Council Connection

 

Denver's Recreational Marijuana Licensing Ordinance

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8/30/2013 12:45 PM  RssIcon

To co-locate or not to co-locate, that is the question.  Actually, it is only one of the many licensing and regulation questions that Denver City Council has to decide regarding recreational marijuana.  

In case you missed it, last November the Colorado voters approved Amendment 64, legalizing recreational marijuana in the state.  The passage of Amendment 64 instructed the Colorado State Legislature and local governments to regulate recreational marijuana like alcohol or to officially opt out of allowing retail marijuana in their jurisdictions.  Deadlines for lawmakers were set for the creation of regulations.  The State Legislature met its July 01, 2013 deadline, and now it is up to the Denver City Council to set up a local regulation structure by October 01, 2013.

Over the last few months the Denver City Council has been meeting weekly to discuss the components of the licensing and regulation ordinance.  Throughout this process there have been rich public comment and stakeholder discussions.  The ordinance will regulate retail stores, growing and manufacturing operations, and lab testing facilities.  The operations costs for regulations will be at least partially funded by the proposed 3.5 % sales tax on recreational marijuana - if the voters approve the tax this November.    

Council has established a 2-year transition period, during which only existing medical marijuana centers in good standing may convert to recreational marijuana or co-locate and sell both medical and recreational marijuana. 

Two of the more contentious topics have been separation distances, or buffer areas, and public hearings for conversion of medical marijuana centers and co-location of medical and retail outlets.  The buffer area refers to the distance between marijuana stores – both retail and medical – schools/childcare centers, and alcohol/drug treatment facilities.  To date the Council has chosen 1,000 feet as an adequate buffer area, the same as the current separation distance required for medical marijuana.   The Council is recommending required public hearings for all establishments that wish to convert from medical to retail and co-location of retail at the same locations of existing medical marijuana centers.  These will not be traditional “needs and desires” hearings like liquor licensing, but they will provide a forum for the public and the city to discuss concerns and bring forth information regarding illegal activities or other issues with these existing businesses.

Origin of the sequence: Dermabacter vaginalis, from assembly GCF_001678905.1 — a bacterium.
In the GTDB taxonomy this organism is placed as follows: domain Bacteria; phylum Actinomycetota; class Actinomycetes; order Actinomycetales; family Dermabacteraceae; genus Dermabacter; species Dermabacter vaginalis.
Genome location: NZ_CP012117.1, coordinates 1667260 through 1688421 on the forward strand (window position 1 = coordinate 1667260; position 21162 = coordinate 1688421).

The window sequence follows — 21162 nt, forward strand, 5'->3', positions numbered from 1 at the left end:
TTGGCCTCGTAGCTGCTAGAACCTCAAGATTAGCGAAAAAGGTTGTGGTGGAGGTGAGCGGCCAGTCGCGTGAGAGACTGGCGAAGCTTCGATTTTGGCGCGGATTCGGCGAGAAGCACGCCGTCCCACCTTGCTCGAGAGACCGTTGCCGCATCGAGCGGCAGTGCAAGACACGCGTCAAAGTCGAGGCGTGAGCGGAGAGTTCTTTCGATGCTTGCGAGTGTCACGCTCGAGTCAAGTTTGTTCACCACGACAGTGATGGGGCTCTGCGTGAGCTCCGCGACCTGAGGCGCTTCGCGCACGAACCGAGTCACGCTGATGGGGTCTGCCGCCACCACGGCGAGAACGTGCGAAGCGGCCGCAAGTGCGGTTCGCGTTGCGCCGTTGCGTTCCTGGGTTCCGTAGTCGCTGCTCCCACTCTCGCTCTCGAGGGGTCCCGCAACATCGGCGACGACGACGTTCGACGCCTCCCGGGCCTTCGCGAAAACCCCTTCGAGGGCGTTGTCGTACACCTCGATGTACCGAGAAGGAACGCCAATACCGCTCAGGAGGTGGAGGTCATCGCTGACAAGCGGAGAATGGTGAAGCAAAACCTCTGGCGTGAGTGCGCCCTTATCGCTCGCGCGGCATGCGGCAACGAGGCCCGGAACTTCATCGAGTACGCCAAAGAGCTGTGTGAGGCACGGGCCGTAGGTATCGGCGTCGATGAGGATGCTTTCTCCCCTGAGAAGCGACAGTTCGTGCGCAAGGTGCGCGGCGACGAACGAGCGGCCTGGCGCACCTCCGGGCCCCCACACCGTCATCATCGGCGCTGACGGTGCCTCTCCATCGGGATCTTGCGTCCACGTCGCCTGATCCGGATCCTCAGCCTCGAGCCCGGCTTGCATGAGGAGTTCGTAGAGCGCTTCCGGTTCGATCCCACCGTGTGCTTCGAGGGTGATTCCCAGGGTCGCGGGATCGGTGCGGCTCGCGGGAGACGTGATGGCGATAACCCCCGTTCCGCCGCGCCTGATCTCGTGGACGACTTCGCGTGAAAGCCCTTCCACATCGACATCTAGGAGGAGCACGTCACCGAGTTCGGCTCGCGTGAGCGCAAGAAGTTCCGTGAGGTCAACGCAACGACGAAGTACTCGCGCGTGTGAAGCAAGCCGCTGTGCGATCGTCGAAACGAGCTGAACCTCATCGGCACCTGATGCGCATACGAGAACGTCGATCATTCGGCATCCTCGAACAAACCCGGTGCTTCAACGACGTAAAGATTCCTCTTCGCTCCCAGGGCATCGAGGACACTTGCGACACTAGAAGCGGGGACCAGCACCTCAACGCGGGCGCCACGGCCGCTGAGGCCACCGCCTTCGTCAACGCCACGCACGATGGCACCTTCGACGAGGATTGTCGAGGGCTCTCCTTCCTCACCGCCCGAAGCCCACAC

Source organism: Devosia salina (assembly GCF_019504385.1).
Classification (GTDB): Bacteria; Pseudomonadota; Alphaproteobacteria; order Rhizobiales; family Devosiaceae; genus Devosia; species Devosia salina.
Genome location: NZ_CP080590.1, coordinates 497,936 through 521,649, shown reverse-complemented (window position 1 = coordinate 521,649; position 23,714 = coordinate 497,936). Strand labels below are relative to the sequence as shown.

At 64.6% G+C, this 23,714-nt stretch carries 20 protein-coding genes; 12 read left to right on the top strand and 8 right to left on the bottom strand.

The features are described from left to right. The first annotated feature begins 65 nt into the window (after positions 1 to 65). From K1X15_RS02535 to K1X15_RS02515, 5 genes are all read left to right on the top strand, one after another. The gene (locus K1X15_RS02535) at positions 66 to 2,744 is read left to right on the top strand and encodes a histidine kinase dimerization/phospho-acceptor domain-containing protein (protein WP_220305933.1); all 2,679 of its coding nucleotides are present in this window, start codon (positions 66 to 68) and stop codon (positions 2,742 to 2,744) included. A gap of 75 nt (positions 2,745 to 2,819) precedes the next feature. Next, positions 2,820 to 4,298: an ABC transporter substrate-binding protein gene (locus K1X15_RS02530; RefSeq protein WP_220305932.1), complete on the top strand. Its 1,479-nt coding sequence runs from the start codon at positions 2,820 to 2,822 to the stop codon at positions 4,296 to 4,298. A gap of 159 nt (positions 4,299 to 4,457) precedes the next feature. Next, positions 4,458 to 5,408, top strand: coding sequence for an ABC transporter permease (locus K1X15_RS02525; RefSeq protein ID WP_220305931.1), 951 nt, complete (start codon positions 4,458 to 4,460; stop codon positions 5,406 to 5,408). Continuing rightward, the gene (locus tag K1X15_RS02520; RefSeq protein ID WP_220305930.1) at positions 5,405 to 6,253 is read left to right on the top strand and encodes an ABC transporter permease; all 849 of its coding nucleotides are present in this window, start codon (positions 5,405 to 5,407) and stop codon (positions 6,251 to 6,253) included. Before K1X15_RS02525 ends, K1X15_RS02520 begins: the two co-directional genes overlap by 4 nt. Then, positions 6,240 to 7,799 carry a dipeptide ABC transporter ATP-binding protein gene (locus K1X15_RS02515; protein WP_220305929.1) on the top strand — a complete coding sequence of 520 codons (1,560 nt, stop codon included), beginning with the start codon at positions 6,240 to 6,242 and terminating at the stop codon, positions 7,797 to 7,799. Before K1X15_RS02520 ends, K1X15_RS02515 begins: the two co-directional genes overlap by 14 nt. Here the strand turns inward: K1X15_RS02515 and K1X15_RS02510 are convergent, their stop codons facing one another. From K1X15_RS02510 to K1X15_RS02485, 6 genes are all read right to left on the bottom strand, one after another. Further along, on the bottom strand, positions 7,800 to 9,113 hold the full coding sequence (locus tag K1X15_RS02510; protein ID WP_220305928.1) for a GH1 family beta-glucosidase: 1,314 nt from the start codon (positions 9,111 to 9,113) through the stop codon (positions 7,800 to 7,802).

Click here to view the draft licensing and regulation ordinance CB13-0570.  The draft ordinance passed Council Committee and will be introduced during the City Council meeting on Monday, September 9th.  That same evening, there will also be a one-hour courtesy public hearing on the measure. 

Next week’s blog will examine CB13-0501, which, if adopted, would impose a fee on plastic and paper bags at grocery stores.   

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